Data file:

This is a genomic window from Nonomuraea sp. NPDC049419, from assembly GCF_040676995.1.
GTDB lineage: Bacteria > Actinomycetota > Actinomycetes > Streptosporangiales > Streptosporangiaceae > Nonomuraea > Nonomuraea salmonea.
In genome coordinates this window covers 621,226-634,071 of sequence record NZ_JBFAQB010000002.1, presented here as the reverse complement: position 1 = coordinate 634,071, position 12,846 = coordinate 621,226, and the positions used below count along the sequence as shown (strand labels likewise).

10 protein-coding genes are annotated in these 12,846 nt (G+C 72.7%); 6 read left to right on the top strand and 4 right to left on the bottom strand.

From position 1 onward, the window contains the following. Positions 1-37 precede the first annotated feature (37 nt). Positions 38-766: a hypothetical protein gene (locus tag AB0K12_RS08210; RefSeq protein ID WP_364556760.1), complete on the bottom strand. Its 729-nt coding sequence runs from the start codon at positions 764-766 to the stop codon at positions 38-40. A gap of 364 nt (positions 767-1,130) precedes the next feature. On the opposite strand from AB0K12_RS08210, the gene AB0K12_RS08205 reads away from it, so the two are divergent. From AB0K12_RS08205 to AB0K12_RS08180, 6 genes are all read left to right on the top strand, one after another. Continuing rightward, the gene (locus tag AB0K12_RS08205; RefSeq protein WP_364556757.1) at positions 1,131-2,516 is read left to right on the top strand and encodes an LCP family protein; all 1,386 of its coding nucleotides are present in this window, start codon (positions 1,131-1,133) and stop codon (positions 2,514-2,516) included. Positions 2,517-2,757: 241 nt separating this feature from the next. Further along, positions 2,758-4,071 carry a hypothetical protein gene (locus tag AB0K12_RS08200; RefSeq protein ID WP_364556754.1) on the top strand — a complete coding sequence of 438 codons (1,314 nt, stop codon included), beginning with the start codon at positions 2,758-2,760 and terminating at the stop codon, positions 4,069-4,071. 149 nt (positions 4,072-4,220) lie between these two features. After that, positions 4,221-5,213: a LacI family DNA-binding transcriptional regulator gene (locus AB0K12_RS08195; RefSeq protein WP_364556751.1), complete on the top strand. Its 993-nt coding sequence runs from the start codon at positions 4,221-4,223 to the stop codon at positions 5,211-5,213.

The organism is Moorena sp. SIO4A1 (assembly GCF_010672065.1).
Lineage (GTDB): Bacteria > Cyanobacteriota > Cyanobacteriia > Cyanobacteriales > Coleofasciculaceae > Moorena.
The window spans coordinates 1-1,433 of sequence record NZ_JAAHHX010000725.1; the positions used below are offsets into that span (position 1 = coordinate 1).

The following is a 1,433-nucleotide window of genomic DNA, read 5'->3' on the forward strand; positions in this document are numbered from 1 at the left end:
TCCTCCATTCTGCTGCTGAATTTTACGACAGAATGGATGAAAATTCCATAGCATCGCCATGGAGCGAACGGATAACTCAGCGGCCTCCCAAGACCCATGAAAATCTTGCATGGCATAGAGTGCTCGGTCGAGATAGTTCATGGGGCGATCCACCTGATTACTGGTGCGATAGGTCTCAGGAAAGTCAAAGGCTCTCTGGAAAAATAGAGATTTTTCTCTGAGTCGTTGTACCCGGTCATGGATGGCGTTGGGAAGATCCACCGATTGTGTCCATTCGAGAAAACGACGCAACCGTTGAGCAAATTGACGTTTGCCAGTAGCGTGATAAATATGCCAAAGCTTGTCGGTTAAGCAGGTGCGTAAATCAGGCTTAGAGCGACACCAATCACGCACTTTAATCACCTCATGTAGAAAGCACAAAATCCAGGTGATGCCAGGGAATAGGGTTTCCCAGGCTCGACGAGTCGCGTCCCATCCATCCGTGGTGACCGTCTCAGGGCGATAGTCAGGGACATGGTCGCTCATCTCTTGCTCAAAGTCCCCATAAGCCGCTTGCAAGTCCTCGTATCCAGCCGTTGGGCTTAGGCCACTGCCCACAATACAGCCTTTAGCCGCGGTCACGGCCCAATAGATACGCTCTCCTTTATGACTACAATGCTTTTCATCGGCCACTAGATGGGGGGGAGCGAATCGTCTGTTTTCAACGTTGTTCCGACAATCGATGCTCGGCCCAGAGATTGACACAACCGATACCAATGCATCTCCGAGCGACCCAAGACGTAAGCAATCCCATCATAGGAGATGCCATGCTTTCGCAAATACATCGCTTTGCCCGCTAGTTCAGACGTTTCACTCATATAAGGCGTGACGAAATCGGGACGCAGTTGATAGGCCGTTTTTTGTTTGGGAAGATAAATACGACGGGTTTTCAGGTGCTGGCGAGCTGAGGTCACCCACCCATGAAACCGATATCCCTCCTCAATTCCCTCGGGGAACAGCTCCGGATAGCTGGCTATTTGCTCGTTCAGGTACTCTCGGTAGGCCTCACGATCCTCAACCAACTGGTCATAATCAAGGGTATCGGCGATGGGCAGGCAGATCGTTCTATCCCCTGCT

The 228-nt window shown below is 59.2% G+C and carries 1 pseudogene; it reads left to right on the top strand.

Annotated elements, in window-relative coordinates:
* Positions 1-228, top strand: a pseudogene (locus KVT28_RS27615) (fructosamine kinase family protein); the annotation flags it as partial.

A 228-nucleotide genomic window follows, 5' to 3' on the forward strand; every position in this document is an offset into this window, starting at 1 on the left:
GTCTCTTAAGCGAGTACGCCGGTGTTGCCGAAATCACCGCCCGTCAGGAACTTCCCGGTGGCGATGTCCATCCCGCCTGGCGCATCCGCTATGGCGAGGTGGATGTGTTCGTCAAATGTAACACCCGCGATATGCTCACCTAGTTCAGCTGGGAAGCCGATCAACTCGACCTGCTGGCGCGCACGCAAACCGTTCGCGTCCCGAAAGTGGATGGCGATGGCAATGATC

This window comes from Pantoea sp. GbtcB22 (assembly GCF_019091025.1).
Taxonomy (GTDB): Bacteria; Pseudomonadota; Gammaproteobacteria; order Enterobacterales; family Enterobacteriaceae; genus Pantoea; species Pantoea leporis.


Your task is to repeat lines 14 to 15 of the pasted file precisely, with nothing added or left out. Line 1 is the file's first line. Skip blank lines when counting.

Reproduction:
A 228-nucleotide genomic window follows, 5' to 3' on the forward strand; every position in this document is an offset into this window, starting at 1 on the left:
GTCTCTTAAGCGAGTACGCCGGTGTTGCCGAAATCACCGCCCGTCAGGAACTTCCCGGTGGCGATGTCCATCCCGCCTGGCGCATCCGCTATGGCGAGGTGGATGTGTTCGTCAAATGTAACACCCGCGATATGCTCACCTAGTTCAGCTGGGAAGCCGATCAACTCGACCTGCTGGCGCGCACGCAAACCGTTCGCGTCCCGAAAGTGGATGGCGATGGCAATGATC